Massive COVID-19 spending bill to help individuals, businesses

Bill Cass, CFP®, CPWA®

Bill Cass, CFP®, CPWA®, 03/26/20

Updated April 13, 2020.

On March 25, the Senate passed the Coronavirus Aid, Relief, and Economic Security Act (CARES Act), which provides emergency assistance and health-care response for individuals, families, and businesses affected by the 2020 coronavirus pandemic. With a total cost estimated at over $2 trillion, this comprehensive, emergency relief package seeks to stem the impact of the viral outbreak on individuals, businesses, the health-care system, and the economy. While the legislation is vast, we will explore a number of provisions impacting small-business owners and individuals.

Summary of legislative response to the coronavirus pandemic:

Key provisions providing relief for small businesses

Small-business interruption loans

  • Federal loans for businesses with not more than 500 employees
  • Loan amount is limited to a maximum of $10 million, and is based on average, total monthly payments for payroll, mortgage, rent, and other expenses
  • Loan may be forgiven by meeting certain requirements around maintaining employment and payroll
  • Businesses that have laid off employees may qualify for loan forgiveness if employees are rehired by June 30, 2020

Payroll tax credit

  • 50% refundable payroll tax credit on wages paid up to $10,000 of compensation (including health benefits) paid to an eligible employee during the crisis (from March 13, 2020 through December 31, 2020)
  • Available to employers whose business was disrupted due to shutdowns and kept paying workers

Employer payroll taxes for the rest of 2020 may be delayed 

  • Half of amount owed must be repaid by the end of 2021 and the other half owed to be repaid by the end of 2022

Modifications to net operating losses (NOLs)

  • The Tax Cuts and Jobs Act (TCJA) eliminated the carryback of NOLs, instead requiring them to be applied to future tax returns
  • Under this legislation, NOLs realized in 2018, 2019, or 2020 may be carried back a maximum of five years
  • The limit on applying an NOL to a maximum of 80% of taxable income in any one tax year is eliminated for these years

Enhancements to paid sick and family leave program

  • Builds on the Families First Coronavirus Response Act by providing advance refunding of paid sick and family leave tax credits so that employers can access the funds quicker


Provisions affecting individuals

Recovery rebate payments to individuals

  • Payments for individuals through a refundable tax credit of $1,200 ($2,400 for couples) via direct deposit or checks
  • Additional payment of $500 per “qualifying child” defined as being under the age of 17*
  • Phase outs apply at an income level of $75,000 ($150,000 for couples filing a joint return), the payments are fully phased out at an income level of $99,000 ($198,000 for couples)**

* IRC Section 24(c).

** Income limits based on adjusted gross income (AGI) for 2019 with some exceptions.

Waiver on required minimum distributions (RMDs) for 2020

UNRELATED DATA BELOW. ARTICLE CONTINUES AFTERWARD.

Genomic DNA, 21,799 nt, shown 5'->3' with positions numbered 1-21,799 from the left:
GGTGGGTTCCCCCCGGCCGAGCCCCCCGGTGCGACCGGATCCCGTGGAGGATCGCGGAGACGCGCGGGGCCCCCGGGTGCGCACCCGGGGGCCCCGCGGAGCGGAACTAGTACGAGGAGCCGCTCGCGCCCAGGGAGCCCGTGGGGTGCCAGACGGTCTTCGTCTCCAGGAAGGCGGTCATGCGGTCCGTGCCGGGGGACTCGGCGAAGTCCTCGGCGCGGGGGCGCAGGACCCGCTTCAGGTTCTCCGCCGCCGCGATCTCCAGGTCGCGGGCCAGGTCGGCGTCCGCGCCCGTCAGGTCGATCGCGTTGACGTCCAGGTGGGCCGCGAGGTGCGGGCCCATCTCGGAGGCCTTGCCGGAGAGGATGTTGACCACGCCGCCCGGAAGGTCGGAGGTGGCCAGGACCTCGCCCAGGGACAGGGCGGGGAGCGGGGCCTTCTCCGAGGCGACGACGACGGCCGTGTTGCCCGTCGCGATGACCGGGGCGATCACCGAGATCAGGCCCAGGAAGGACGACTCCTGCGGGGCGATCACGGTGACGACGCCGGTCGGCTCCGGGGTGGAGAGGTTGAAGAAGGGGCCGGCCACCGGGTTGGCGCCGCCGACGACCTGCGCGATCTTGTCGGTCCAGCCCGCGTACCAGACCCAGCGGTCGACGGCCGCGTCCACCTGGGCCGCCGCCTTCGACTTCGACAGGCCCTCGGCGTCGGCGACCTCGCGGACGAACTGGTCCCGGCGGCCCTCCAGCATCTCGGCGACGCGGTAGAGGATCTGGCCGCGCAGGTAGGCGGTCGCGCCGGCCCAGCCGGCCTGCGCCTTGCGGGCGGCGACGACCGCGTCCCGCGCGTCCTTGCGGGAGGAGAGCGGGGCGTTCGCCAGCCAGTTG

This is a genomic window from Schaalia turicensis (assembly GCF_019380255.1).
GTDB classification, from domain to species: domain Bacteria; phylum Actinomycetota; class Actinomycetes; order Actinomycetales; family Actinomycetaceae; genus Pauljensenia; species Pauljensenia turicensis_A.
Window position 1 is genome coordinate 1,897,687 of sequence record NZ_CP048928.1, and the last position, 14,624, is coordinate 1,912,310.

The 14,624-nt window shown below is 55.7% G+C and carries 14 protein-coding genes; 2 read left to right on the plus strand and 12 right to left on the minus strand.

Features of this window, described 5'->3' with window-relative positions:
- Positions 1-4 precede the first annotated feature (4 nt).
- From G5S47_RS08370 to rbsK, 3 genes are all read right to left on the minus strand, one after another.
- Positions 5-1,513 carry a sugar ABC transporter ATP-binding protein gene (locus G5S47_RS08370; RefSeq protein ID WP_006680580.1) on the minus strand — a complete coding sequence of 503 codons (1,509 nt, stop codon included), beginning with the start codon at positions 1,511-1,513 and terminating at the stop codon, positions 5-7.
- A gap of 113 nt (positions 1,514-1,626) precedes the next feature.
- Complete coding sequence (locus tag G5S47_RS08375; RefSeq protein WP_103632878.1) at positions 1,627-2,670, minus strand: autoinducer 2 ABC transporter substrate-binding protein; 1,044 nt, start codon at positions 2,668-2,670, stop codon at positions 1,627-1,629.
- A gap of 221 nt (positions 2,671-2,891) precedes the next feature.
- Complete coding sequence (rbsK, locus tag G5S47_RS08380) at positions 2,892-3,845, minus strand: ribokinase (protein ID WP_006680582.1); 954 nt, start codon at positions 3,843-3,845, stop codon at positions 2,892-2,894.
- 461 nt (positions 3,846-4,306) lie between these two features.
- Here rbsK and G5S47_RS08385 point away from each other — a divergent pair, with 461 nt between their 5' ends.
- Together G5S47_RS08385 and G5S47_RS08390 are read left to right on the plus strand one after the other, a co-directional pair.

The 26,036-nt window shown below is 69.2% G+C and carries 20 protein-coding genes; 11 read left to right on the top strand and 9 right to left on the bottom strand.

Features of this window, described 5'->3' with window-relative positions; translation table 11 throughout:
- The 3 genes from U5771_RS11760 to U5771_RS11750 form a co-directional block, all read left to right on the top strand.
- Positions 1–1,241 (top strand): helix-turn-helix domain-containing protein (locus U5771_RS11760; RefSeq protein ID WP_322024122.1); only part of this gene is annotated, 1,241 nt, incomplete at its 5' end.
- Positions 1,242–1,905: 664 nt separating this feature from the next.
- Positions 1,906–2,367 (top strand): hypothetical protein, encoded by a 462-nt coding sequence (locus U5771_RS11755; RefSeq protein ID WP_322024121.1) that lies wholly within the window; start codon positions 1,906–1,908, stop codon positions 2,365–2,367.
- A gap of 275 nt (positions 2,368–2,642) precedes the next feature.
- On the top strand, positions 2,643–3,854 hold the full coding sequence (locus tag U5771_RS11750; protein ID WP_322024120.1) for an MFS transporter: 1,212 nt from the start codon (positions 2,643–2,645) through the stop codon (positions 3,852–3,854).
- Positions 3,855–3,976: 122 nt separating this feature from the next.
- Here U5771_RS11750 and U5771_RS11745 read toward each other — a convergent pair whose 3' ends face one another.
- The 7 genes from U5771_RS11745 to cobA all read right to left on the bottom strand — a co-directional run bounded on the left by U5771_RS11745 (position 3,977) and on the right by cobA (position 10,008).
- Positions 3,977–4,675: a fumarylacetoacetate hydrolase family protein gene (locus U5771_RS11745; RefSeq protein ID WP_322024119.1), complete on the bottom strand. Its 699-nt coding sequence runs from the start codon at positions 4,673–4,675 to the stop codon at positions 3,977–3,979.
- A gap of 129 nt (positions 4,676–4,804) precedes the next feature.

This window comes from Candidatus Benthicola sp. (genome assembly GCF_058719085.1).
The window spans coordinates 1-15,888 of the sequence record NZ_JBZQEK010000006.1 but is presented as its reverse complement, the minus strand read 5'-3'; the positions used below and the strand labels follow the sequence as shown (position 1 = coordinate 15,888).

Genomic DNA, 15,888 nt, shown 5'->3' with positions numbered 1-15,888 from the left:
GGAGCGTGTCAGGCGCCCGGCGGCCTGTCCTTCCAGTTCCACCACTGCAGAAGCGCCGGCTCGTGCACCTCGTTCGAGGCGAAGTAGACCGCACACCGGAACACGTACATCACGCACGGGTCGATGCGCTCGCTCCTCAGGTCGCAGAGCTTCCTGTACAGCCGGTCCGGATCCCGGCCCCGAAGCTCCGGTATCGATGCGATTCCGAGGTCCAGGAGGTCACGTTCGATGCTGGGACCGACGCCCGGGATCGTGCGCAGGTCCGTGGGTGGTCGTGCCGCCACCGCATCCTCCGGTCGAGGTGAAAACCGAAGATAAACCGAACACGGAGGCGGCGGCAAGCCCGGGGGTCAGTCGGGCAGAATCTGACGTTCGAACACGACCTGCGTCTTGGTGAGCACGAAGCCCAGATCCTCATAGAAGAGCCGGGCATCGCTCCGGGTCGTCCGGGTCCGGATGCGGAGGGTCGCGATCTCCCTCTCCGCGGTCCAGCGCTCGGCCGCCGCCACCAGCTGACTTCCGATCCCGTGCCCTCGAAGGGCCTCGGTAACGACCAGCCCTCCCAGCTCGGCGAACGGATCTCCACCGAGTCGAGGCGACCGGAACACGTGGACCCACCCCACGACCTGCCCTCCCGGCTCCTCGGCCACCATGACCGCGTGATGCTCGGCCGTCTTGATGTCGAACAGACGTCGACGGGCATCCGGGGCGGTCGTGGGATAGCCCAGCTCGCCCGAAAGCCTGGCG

Penalty-free retirement account distributions of up to $100,000 by the end of 2020 for those affected by COVID-19

  • Includes those diagnosed with the virus, or whose spouses or dependents are diagnosed, or those who have experienced adverse financial consequences, such as being laid off or quarantined
  • Amount distributed can be repaid or treated as taxable income pro-rated over three years

Retirement plan loans expanded from a maximum of $50,000 to $100,000

  • Loan is limited to vested value of the account (increased from maximum 50% of vested value)
  • Existing plan loan payments can be delayed for one year

Expansion of charitable contributions

  • New $300 above-the-line charitable contribution for filers taking the standard deduction applies to contributions made after 2019
  • Temporary suspension of certain limits (based on a percentage of AGI) on charitable contributions for those itemizing deductions on their return for tax year 2020

Delay for federal student loan payments

  • Student loan repayments delayed through September 30, 2020

Additional changes

Tax filing deadline is delayed until July 15, 2020

In addition to these legislative changes, the Treasury Department announced earlier this week that the tax filing deadline for 2019 tax returns is delayed 90 days to July 15. This also applies to Q1 estimated tax payments that were previously scheduled for April 15. The Treasury Department also announced that the deadline for Q2 estimated tax payments is delayed to July 15. Due to the change in the tax filing deadline, IRA and HSA contributions for 2019 can be made up to July 15. Note that some states have also taken steps to delay filing. The AICPA provides more information on a state-by-state basis.

Seek advice

Investors are experiencing significant turmoil in their personal and work lives. With the recent volatility in both equity and fixed income markets, investors are more likely focused on the value of their assets in savings and retirement plans. However, these challenging times can present certain financial planning opportunities. Seeking professional financial advice may ease some of the stress around finances. Consider some of these planning strategies to support your goals with “Five planning strategies for volatile markets.”

Financial advisors are welcome to hear about additional strategies from our recent webcast.